Do tell, AND I'll give an advance copy of A BITTER FEAST to one lucky commenter!


A BITTER FEAST, from William Morrow, October 8th, 2019

 

63 comments:

  1. This is fascinating . . . now I want to know more of Viv’s story . . . .

    Putting to use the things I’ve learned reading novels? Often it’s something as simple as gaining a different perspective, seeing something in a different light or considering it in a different way.

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  2. I don't know that I've used anything I've read in my real life - except in trivia competitions or as knowledge in conversations. My family and friends just shake their heads when I admit where I picked up some bit of knowledge.

    Of course, I do want to caution that authors mix in fiction with fact in their novels, so you have to do your own research before you take anything from a novel as fact. I get it; it makes for a great story, and that's why we pick up novels. But there are still some interesting avenues into fact introduced via fiction.

    I was just about to hit publish, but I just remembered one thing I've definitely learned from fiction - from Red Rhys. I hadn't studied enough about the British monarchy, so I had no idea about Edward and Mrs. Simpson. After several books in the Royal Spyness series, I started researching that on my own since I had to know what happened with that in real life. Amazing how that all played out and affected history for the better.

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  3. I enjoyed reading about Viv. I may learn more about professional cooking if my granddaughter chooses the culinary school here in Houston. She'll be baking. I recently tore through Sulari Gentill's Rowland Sinclair series, at least the books I could get a hold of. The series is set in Australia in the 1930's with forays to England and Europe. She used Albert Goring as a real life character in one of her books and he was a good guy! For real! He helped save Jews and dissidents and was anti-Nazi. He still had a good relationship with his brother Hermann and Hermann protected him from reprisals. In the same story I learned that Hugo Boss joined the Nazi party in 1931 and began producing uniforms for the various Nazi groups and the Wehrmacht and the Waffen-SS. I love learning things like this!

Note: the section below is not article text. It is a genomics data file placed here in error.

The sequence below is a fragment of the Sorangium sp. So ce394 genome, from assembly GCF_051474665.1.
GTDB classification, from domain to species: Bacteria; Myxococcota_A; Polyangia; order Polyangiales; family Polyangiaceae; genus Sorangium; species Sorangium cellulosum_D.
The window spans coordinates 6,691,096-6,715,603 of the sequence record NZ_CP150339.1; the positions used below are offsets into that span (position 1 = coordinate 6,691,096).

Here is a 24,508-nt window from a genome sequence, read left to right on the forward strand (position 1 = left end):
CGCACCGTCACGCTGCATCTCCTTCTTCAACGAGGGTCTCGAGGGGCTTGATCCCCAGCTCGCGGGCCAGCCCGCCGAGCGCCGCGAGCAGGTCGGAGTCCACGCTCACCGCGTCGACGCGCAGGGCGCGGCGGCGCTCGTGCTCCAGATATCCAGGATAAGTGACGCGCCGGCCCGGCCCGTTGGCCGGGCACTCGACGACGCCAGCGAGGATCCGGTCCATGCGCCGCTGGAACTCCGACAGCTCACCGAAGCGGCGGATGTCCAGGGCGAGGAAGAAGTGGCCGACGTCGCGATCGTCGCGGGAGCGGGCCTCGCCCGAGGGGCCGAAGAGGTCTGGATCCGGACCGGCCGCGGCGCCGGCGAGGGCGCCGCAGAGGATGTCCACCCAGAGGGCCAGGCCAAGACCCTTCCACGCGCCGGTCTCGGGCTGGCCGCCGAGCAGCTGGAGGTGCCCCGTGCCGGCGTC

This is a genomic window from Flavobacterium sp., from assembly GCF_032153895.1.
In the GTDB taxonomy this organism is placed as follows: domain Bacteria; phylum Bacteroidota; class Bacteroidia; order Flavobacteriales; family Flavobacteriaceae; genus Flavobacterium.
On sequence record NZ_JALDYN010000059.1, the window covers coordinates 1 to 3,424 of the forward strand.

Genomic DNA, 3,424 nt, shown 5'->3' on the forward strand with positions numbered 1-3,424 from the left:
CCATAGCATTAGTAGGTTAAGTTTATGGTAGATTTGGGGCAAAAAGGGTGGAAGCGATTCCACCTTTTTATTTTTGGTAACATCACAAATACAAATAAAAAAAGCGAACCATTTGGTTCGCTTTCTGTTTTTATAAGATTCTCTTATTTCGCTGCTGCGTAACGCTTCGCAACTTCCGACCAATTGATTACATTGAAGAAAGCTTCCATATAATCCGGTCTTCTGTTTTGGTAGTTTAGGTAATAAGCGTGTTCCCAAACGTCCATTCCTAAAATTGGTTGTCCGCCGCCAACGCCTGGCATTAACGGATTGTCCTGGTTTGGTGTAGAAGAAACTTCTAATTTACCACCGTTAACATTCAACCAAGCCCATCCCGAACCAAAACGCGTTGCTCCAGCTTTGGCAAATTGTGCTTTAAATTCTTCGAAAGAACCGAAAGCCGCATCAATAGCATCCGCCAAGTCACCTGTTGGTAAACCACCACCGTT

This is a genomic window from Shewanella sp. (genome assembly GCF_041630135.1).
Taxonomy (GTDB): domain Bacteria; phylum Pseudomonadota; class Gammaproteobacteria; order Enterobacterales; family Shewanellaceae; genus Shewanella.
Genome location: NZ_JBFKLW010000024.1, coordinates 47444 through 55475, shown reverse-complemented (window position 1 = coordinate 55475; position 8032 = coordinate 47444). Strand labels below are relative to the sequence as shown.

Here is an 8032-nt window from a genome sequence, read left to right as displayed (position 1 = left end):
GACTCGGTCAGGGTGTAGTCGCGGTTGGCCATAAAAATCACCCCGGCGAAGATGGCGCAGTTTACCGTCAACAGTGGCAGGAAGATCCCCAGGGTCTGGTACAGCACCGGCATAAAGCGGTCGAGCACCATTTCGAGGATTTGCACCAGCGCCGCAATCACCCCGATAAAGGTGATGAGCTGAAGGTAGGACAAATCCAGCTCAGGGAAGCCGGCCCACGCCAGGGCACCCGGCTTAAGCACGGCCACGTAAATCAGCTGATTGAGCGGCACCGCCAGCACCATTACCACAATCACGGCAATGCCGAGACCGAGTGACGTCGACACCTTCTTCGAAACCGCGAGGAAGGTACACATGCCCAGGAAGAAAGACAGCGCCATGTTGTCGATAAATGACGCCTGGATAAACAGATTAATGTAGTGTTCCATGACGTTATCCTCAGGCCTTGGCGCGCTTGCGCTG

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    1. Will look that one up, Pat! And do keep us posted on your granddaughter's culinary school adventure. Will she only study baking?

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    2. She wants to pursue baking and pastry arts. As opposed to culinary arts or hospitality and restaurant management. Her associates degree would require some business and management courses in addition to the "good" stuff.

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  4. I learn and often use something from everything I read, including the back of cereal boxes. And the range hood cleaning episode in The Bitter Feast reminded me that mine can be detached and go in the dishwasher, not the whole thing but the filter part. Note to self.

    I’ve also learned never to investigate the dark basement in my nightgown, holding a guttering candle. Never ever.